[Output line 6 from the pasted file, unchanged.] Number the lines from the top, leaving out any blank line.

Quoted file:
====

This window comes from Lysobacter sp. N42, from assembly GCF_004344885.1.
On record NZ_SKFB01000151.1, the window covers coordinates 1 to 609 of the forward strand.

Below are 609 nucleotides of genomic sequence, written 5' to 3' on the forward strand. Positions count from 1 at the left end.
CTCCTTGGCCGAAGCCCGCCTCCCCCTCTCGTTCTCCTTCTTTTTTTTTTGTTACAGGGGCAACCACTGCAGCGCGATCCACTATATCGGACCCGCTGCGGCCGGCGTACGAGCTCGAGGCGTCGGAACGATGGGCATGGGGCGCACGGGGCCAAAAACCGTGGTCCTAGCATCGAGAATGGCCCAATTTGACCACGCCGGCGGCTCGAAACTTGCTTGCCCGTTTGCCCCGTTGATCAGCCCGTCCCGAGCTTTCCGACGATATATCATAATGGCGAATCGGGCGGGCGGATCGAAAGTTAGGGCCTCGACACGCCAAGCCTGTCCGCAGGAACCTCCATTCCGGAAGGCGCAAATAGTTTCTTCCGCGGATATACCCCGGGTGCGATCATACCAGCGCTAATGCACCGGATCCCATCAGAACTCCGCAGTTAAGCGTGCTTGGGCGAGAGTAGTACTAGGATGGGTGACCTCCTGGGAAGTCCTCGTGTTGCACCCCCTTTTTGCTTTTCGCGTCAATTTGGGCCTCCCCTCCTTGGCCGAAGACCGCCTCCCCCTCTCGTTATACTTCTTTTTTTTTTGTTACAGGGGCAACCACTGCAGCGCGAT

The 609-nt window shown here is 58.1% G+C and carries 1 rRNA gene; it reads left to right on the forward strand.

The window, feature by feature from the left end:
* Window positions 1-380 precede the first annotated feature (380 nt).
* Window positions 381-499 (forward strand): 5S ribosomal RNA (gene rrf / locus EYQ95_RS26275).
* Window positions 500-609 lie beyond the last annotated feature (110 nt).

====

The window, feature by feature from the left end: